(MINOR SPOILERS AHEAD)
“Frankly, I’m an absolute dream!”
So, the antepenultimate episode of Series 5 includes James Corden and The Doctor as his lodger…not exactly a winning recipe on paper. Since Series 3, the antepenultimate episode has been part of the two-part finale. ‘Utopia’ revealed that The Master was still alive, and ‘Turn Left’ revealed that ‘the end of the universe’ was near. So, how did the Lodger measure up? Did it surpass my low expectations?
We start the episode in Colchester, where something strange is happening with the TARDIS. The Doctor is left stranded there, and then we see somebody lured into a flat. The guy walks upstairs, never to return. One day later, The Doctor turns up, personally replying to James Corden’s search for a lodger. Of course, The Doctor’s intentions are not to find a place to live; he’s interested about what goes on upstairs. Whatever is happening upstairs is affecting the TARDIS, you see. Now, throughout the episode, we have the usual horror movie theme of someone being lured by an innocent. It’s a man asking for help, or a child sayings she’s lost. Of course, the lure leads to an unknowable fate (until the end of the episode). It’s a decent PG version of horror, if you will. ‘Craig’ (Corden) is the average bloke, thinking about “pizza, booze, tele” for a night in. He has a boring office job, plays his local football pub team, and is intent on staying where he is (or rather, where his true love is). He’s a great contrast to The Doctor, with no ‘real’ responsibilities (apart from saving the world/galaxy/universe/reality from time to time) and no sense of ‘home.’
And it’s a chance to show how alien The Doctor really is, as we (the audience) often just accept him as a pseudo-human being. He gives Craig a paper bag with a £3000 straight away, greets people with two kisses in the air, forgets what century he’s in (then decides he’s in the 20th century!), and generally acts like a non-human. Of course, it’s funny to see The Doctor attempting to settle down. And this is truly Matt Smith’s episode; he makes every moment count. This is one of his best episodes so far. The name David Tennant has never felt so old! It’s the odd couple scenario (think Spaced etc) in Doctor Who. Like any good odd-couple scenario, there’s the coming together, falling out, then the reconciliation where they both learn something from each other.
“I’m The Doctor, The Oncoming Storm…”
Yet, essentially in this episode he is just another one of the six billion people inhabiting Planet Earth. Whilst trying to discover what’s upstairs, he also tries his best to help his flatmate Craig, as any good flatmate would. He joins Craig in his pub league team (“Football, that’s the one with sticks, isn’t it?”) and discovers he’s the next Pele, outdoing poor old Craig. Craig touches the ‘dry rot’ on his ceiling and falls ill. The Doctor replaces him at work the next day, and the boss really likes him. Then we have the final straw, the final whammy in the triple whammy. The Doctor convinces Sophie, Craig’s true love, to follow her desire and join an animal charity. This final straw is also the turning point The Doctor and Craig’s relationship.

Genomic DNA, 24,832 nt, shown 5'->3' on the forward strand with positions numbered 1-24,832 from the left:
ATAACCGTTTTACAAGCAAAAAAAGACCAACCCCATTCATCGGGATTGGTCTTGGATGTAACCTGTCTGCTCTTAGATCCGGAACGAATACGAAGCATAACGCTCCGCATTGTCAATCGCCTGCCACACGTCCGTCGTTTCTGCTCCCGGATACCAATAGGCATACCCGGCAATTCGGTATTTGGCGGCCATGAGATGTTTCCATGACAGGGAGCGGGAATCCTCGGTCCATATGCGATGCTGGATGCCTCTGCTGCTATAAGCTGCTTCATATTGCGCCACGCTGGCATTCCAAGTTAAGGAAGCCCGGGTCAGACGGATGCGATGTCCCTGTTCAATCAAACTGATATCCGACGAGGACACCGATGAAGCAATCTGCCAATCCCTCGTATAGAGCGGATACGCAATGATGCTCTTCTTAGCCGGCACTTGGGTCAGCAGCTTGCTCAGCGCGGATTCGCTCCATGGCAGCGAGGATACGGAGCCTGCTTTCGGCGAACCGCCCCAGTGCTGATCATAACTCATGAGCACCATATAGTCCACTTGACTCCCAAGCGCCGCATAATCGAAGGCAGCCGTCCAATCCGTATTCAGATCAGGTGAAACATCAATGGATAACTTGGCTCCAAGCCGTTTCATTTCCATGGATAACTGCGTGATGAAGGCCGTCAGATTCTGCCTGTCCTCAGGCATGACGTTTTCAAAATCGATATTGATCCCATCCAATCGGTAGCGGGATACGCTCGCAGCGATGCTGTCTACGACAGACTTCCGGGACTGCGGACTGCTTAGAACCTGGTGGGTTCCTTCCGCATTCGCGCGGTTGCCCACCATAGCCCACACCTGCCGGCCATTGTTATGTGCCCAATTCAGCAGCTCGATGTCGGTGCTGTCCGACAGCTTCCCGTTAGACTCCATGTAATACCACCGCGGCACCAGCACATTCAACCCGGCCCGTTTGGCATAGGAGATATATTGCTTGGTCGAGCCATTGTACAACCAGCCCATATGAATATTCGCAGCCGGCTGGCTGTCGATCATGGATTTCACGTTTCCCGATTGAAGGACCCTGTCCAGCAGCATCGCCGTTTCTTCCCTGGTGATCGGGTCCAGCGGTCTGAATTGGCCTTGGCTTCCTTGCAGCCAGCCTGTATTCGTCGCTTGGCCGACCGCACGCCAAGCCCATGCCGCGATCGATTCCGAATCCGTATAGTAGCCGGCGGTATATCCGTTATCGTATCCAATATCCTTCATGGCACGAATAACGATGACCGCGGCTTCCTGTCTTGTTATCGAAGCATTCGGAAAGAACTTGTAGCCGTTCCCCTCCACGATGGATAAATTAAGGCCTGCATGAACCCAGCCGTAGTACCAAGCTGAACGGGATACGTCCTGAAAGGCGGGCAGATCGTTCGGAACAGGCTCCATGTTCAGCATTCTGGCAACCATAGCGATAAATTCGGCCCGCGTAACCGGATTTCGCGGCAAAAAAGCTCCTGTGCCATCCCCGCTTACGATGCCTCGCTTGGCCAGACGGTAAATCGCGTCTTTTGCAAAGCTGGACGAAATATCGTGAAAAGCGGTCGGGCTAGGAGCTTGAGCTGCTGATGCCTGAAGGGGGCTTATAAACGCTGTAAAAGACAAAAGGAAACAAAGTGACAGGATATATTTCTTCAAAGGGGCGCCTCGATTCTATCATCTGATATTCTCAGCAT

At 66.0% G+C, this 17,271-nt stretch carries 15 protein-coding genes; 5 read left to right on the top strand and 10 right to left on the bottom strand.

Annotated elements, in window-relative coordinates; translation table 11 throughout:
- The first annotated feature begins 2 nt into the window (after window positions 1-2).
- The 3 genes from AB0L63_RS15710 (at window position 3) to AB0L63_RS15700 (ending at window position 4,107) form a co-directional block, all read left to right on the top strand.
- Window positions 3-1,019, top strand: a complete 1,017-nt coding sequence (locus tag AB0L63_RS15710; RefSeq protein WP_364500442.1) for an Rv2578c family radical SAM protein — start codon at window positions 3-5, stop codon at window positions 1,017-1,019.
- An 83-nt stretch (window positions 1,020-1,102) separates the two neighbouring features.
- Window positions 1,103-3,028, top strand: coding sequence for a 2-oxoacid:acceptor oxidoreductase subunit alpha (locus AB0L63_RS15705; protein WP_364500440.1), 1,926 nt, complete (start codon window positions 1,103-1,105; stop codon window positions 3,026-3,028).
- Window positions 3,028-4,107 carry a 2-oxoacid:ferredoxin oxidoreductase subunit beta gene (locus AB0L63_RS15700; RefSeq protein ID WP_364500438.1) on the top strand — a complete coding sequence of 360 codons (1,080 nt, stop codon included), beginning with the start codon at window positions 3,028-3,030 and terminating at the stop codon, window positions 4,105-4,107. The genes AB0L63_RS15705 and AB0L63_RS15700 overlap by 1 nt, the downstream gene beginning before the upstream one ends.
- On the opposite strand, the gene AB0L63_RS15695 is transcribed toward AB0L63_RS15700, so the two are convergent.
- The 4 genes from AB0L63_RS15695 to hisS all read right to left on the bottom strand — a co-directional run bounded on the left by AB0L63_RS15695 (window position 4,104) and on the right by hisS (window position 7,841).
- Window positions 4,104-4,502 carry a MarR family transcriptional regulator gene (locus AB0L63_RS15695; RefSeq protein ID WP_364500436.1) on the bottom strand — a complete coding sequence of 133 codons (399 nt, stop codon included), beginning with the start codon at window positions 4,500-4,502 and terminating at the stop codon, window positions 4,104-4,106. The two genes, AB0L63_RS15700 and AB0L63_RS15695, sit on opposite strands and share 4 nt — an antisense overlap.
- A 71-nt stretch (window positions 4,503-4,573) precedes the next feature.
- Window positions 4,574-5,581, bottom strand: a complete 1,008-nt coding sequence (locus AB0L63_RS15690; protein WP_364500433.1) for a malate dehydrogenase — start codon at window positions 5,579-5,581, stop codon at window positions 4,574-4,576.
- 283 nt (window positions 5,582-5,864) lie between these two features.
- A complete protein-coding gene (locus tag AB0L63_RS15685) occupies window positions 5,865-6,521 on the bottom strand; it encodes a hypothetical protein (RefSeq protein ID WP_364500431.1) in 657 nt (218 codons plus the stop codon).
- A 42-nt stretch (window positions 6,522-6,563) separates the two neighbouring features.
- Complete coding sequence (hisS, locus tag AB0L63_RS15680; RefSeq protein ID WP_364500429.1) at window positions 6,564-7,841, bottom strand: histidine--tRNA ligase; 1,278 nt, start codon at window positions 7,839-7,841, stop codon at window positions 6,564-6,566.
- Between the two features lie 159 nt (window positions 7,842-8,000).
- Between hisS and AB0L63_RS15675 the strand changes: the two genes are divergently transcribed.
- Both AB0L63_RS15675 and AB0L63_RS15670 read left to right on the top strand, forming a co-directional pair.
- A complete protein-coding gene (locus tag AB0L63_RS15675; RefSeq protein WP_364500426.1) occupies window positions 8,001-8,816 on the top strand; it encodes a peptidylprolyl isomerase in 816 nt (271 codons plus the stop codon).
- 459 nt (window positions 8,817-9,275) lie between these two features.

The Doctor has to show Craig who he really is, via the male conversation of the headbutt. Think about it, it makes sense; beating each other up is a true male bonding exercise. In the past, to transfer his memories (think Girl in the Fireplace), The Doctor has merely touched the temples of the female transferee. A male needs a more brutal treatment. Of course, with this transfer of The Doctor’s true identity comes a real bond between the odd couple. And with the real bond comes the crisis. Every new friendship has a crisis, a true test of the newly-formed friendship. Sophie heads upstairs!
“Perception filter, it’s more than a disguise. It tricks the memory.”
(Minor spoilers!) But perception filters, again? A running theme of the series: Prisoner Zero, the Weeping Angels, Sisters of the Waters…and a peculiar facet of the filter is mentioned by The Doctor here: “It tricks the memory.” Is this a hint at what’s inside the Pandorica? Something that’s been following The Doctor all along, he just hasn’t noticed it’s there? Something that’s been altering his own memory? A theme of the Lodger was the repetitiveness of the ‘normal life.’ As Sophie puts it, “work then weekend, work then weekend.” This is enunciated by the ‘time loops’ throughout the episode, as The Doctor experiences the same micro-event occurring again and again (Craig opening his can of lager and it exploding, for example).
The Lodger itself was fairly enjoyable, nowhere near the awfulness of Fear Her or Boom Town, thankfully! It’s little more than a filler episode. Not poor, not brilliant, just a comfortable 45 minutes in front of the TV. It’s the perfect episode to watch before the serious, revelatory finale. Once again, for the second time this series, we see all the previous incarnations of The Doctor during the headbutt conversation. Does it mean anything, or just Moffat’s way of saying ‘I know my Doctor Who history?’ Plenty of food for thought for the two part finale!
VERDICT: 6/10: Entertaining enough, but nothing more than a filler episode!
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(Click here for my review of Doctor Who, Series 5, Episode 10: Vincent And The Doctor)